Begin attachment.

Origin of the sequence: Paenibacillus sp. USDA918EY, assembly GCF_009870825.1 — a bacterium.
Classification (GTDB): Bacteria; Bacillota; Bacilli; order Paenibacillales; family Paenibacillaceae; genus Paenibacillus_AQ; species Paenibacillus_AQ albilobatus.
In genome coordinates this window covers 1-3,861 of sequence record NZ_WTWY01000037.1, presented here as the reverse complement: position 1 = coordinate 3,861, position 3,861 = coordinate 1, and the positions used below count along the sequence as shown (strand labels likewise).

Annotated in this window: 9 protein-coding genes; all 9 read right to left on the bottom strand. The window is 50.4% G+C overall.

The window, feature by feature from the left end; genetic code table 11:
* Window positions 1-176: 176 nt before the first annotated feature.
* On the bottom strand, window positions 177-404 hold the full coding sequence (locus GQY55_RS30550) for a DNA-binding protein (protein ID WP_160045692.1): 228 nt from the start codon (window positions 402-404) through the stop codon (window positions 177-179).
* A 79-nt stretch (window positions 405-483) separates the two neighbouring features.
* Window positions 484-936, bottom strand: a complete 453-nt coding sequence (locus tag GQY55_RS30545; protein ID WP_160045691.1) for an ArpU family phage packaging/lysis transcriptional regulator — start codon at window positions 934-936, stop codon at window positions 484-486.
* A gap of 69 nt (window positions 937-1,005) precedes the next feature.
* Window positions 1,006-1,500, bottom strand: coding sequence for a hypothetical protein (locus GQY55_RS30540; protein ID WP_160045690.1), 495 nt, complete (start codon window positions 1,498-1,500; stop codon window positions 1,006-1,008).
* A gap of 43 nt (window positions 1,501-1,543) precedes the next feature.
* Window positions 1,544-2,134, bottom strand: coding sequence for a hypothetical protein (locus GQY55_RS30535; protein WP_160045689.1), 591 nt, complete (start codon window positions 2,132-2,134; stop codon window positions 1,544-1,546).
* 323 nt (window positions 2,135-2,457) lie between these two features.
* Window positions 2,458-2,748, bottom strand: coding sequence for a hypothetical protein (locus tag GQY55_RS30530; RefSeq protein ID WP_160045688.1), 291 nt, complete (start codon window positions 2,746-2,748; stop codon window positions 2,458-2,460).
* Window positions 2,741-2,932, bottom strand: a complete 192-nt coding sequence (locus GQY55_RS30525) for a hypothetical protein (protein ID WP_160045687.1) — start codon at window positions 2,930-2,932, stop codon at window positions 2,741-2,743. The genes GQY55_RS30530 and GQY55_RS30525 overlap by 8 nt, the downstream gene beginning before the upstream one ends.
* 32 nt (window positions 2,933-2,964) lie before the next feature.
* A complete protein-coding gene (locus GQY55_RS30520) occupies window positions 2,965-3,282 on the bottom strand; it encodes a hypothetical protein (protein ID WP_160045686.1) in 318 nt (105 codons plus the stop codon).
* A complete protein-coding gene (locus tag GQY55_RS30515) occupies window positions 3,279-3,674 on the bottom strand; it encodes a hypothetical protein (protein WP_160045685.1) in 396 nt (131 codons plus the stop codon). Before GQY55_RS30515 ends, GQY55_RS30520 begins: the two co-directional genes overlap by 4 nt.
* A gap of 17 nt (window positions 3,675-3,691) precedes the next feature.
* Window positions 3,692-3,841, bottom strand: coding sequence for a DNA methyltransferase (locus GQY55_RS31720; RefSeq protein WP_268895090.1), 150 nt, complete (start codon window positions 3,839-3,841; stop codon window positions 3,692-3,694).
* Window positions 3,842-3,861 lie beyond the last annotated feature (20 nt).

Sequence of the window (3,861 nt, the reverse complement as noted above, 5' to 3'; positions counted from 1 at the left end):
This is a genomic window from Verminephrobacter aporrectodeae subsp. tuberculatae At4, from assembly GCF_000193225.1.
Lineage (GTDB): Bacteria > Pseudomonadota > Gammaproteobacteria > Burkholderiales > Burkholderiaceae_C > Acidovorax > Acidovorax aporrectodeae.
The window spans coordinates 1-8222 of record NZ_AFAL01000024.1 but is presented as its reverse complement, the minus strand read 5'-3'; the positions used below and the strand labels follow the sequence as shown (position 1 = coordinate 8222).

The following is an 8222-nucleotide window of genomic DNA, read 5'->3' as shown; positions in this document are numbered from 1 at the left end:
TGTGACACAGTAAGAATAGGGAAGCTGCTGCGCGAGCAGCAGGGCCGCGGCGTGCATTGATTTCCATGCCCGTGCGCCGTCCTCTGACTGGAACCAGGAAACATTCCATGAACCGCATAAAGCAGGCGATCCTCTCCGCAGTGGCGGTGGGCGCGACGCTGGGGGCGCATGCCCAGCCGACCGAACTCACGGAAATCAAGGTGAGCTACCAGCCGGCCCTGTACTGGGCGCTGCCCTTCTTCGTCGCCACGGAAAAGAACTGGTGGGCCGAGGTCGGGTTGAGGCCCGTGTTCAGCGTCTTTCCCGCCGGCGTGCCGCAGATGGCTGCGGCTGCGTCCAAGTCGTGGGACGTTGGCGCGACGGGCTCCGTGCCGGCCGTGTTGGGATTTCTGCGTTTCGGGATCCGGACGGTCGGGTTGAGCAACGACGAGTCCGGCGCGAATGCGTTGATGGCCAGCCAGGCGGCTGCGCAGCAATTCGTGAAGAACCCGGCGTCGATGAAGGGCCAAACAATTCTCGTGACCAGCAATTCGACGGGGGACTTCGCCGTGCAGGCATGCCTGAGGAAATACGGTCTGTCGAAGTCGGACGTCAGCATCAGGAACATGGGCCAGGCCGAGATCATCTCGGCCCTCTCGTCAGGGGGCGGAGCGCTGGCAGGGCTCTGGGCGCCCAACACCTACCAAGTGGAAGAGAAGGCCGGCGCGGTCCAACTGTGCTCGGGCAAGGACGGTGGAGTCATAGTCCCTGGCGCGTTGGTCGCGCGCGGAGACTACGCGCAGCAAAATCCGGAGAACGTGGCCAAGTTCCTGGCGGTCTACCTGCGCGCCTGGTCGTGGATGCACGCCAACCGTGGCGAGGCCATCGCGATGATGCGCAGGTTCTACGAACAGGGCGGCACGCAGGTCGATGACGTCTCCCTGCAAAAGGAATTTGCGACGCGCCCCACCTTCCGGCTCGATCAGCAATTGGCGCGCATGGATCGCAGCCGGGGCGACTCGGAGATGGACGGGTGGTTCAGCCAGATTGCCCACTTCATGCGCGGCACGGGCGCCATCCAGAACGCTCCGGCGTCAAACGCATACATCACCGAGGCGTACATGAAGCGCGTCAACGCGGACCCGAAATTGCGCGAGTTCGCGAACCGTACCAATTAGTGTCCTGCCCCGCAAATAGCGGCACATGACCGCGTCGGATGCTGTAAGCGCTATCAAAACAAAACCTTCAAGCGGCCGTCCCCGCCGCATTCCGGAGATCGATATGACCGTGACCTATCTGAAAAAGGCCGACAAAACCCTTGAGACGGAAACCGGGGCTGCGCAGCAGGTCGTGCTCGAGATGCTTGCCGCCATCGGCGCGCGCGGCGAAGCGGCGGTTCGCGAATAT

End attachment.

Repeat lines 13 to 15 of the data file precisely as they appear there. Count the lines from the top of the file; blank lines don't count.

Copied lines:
* Window positions 1,544-2,134, bottom strand: coding sequence for a hypothetical protein (locus GQY55_RS30535; protein WP_160045689.1), 591 nt, complete (start codon window positions 2,132-2,134; stop codon window positions 1,544-1,546).
* 323 nt (window positions 2,135-2,457) lie between these two features.
* Window positions 2,458-2,748, bottom strand: coding sequence for a hypothetical protein (locus tag GQY55_RS30530; RefSeq protein ID WP_160045688.1), 291 nt, complete (start codon window positions 2,746-2,748; stop codon window positions 2,458-2,460).